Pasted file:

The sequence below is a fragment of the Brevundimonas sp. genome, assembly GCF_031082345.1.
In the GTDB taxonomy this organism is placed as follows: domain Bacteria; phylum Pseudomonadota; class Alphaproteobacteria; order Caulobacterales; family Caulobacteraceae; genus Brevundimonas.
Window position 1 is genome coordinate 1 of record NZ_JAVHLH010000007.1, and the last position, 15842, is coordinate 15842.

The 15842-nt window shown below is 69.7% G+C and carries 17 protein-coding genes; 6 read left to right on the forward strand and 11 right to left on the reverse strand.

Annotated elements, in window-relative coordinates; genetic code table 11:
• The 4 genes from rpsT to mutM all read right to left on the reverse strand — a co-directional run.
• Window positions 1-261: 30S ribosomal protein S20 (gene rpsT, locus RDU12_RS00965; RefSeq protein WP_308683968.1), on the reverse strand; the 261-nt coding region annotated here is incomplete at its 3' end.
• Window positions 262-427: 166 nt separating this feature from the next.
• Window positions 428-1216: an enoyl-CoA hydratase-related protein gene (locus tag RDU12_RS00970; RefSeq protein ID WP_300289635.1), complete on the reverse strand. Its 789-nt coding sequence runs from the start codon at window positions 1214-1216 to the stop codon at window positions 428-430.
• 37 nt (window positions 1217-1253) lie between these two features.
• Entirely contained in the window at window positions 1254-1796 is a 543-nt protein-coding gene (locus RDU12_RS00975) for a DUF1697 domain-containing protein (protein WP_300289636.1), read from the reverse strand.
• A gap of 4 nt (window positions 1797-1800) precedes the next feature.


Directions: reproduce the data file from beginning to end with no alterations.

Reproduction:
The sequence below is a fragment of the Brevundimonas sp. genome, assembly GCF_031082345.1.
In the GTDB taxonomy this organism is placed as follows: domain Bacteria; phylum Pseudomonadota; class Alphaproteobacteria; order Caulobacterales; family Caulobacteraceae; genus Brevundimonas.
Window position 1 is genome coordinate 1 of record NZ_JAVHLH010000007.1, and the last position, 15842, is coordinate 15842.

The 15842-nt window shown below is 69.7% G+C and carries 17 protein-coding genes; 6 read left to right on the forward strand and 11 right to left on the reverse strand.

Annotated elements, in window-relative coordinates; genetic code table 11:
• The 4 genes from rpsT to mutM all read right to left on the reverse strand — a co-directional run.
• Window positions 1-261: 30S ribosomal protein S20 (gene rpsT, locus RDU12_RS00965; RefSeq protein WP_308683968.1), on the reverse strand; the 261-nt coding region annotated here is incomplete at its 3' end.
• Window positions 262-427: 166 nt separating this feature from the next.
• Window positions 428-1216: an enoyl-CoA hydratase-related protein gene (locus tag RDU12_RS00970; RefSeq protein ID WP_300289635.1), complete on the reverse strand. Its 789-nt coding sequence runs from the start codon at window positions 1214-1216 to the stop codon at window positions 428-430.
• 37 nt (window positions 1217-1253) lie between these two features.
• Entirely contained in the window at window positions 1254-1796 is a 543-nt protein-coding gene (locus RDU12_RS00975) for a DUF1697 domain-containing protein (protein WP_300289636.1), read from the reverse strand.
• A gap of 4 nt (window positions 1797-1800) precedes the next feature.